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# COMP 330  Assignment 2

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COMP 330
Assignment 2

There are 5 questions for credit and one for your spiritual growth (Q6) and
one for pure fun (Q7). The homework is due in class at the beginning of
the class. There are a couple of alternate questions; you should read them
even if you do not plan on answering them. If question 6 makes no sense to
you do not let it worry you. Have a look at question 7, it is a pure puzzle.
If you don’t get it, it does not mean that you do not grasp the material. If
you like mathematical puzzles you might enjoy this one.
Question 1[20 points]
Give regular expressions for the following languages over {a, b}:
1. {w|w contains an even number of occurrences of a}
2. {w|w contains an odd number of occurrences of b}
3. {w| does not contain the substring ab}
4. {w| does not contain the substring aba}
Try to make your answers as simple as possible. We will deduct marks if
your solution is excessively complicted.
Question 2[20 points]
Suppose that you have a DFA M = (S, Σ, s0, δ, F). Consider two distinct
states s1, s2 i.e. s1 6= s2. Suppose further that for all a ∈ Σ δ(s1, a) =
δ(s2, a). Show that for any nonempty word w over Σ we have δ

(s1, w) =
δ

(s2, w).
1
Alternate Question 2[20 points]
Let M be any finite monoid and let h : Σ∗ → M be a monoid homomorphism. Let F ⊆ M be any subset (not necessarily a submonoid) of M. Show
that the set h
−1
(F) is a regular language. This means you have to describe
an NFA (or DFA) from the given M, F and h[8 points]. Show that every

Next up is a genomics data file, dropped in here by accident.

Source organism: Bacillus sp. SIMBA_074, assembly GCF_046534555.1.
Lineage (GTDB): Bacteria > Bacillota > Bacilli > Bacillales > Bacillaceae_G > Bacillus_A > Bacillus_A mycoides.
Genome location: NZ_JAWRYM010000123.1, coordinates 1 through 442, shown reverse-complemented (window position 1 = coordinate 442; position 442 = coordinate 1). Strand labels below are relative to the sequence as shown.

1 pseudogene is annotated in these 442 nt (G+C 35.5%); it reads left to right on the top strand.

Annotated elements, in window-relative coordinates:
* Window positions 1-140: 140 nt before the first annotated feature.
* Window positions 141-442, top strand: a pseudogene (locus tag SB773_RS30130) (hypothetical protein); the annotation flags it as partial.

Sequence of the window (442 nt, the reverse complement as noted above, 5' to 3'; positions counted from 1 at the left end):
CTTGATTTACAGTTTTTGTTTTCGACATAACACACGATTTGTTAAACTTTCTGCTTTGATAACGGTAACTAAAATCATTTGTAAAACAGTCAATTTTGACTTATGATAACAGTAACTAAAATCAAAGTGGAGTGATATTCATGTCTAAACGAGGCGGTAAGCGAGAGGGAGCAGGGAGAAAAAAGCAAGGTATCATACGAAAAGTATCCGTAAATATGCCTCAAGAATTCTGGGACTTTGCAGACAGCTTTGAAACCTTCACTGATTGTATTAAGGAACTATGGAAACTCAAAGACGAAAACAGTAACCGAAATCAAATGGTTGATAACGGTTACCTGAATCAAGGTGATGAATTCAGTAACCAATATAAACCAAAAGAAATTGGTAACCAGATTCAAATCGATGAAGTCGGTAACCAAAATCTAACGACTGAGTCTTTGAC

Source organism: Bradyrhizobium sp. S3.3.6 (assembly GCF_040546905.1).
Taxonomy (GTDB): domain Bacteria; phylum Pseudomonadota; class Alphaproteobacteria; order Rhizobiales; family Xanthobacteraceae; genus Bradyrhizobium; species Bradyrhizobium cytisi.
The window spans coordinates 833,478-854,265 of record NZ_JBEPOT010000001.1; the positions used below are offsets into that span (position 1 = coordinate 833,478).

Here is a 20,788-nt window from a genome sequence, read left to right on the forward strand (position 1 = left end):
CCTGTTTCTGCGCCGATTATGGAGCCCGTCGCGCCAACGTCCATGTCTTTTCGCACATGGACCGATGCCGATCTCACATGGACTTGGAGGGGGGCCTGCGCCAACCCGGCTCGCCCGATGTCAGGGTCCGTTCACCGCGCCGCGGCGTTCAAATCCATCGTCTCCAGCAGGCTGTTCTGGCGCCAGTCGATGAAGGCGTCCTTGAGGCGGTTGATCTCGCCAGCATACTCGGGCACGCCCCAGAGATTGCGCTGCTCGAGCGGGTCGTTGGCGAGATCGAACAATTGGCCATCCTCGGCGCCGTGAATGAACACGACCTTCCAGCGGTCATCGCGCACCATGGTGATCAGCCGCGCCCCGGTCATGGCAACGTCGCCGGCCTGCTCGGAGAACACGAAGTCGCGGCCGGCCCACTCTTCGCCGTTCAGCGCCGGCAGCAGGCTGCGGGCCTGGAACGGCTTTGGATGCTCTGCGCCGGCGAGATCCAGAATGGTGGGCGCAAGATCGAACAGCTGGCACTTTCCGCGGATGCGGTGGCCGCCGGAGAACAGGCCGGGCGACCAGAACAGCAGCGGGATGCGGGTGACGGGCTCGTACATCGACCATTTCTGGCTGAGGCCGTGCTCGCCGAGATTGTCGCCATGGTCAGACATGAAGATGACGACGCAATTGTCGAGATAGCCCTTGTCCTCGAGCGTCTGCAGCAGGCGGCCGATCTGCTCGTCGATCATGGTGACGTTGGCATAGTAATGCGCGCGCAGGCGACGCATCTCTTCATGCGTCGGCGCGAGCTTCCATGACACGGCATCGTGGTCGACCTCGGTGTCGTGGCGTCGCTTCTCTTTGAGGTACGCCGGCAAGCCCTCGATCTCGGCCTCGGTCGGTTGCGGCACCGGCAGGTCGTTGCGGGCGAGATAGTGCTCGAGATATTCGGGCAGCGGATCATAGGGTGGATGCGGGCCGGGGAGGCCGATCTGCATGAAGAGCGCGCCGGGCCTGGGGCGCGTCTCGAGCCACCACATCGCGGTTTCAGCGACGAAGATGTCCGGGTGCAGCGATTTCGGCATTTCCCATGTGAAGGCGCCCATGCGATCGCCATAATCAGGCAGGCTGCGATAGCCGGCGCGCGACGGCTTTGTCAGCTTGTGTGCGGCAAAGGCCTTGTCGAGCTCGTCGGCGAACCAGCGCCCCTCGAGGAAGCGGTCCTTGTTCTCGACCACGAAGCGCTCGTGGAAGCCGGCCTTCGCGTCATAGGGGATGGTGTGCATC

regular language can be described this way.[12 points]
Question 3[20 points]
Show that the following languages are not regular by using the pumping
lemma.
1. {a
n
b
ma
n+m|n, m ≥ 0},
2. {x|x = x
R, x ∈ Σ
∗}, where x
R means x reversed; these strings are
called palindromes. An example is abba, a non-example is baba.
Question 4[20 points] Show that the following languages are not regular
by using the pumping lemma.
1. {x ∈ {a, b, c}

||x| is a square.} Here |x| means the length of x.
2. {a
2n
b
n}.
Question 5[20 points] We are using the alphabet {0, 1}. We have a DFA
with 5 states, S = {s0, s1, s2, s3, s4}. The start state is s0 and the only
accepting state is also s0. The transitions are given by the formula
δ(si
, a) = sj where j = i
2 + a mod 5.
Draw the table showing which pairs of states are inequivalent and then
construct the minimal automaton. Remember to remove useless states right
from the start, before you draw the table. I am happy with a drawing of
the automaton.
Alternate Question 5[20 points] We define the Hamming distance between two strings w, x of the same length to be the number of places where
they differ. If the strings have different lengths we say that their Hamming
distance is infinite. We write is as H(x, y). For example, H(000, 010) = 1
and H(0000, 1001) = 2. Given a set of words A and a positive integer k we
define the new set Nk(A) as follows
Nk(A) = {x|∃y ∈ A such that H(x, y) ≤ k}.
For example N1({000, 111}) = {000, 001, 010, 001, 111, 110, 101, 011} and
N2({000}) = {000, 001, 010, 100, 110, 101, 011}. Of course, these are only
2
examples and my definition of Nk(A) is perfectly valid when A is an infinite
set. Prove that if A is regular then N2(A) is regular. What happens to
Nk(A)? [You don’t have to answer this last question.]
Question 6[0 points] In alternate question 2, we showed how one could
have defined regular languages in terms of monoids and homomorphisms
instead of in terms of DFA. Given a regular language L, we can define an
equivalence relation on words in Σ∗ as follows:
x ≡L y = ∀u, v ∈ Σ

, uxv ∈ L ⇐⇒ uyv ∈ L.
It is easy to see that this is a congrence relation (with respect to concatenation). If we quotient by this equivalence relation we get a monoid called
the syntactic monoid of the language L. The syntactic monoid is finite iff
L is regular. Now what can you say about the language if the monoid happens to be a group? What if it is not only not a group but contains no
subgroup? Yes, a monoid that is not a group could have a submonoid which
is a group.
Question 7[0 points] Design an NFA K with n states, over a one-letter
alphabet, such that K rejects some strings, but the shortest string that it
rejects has length strictly greater than n.
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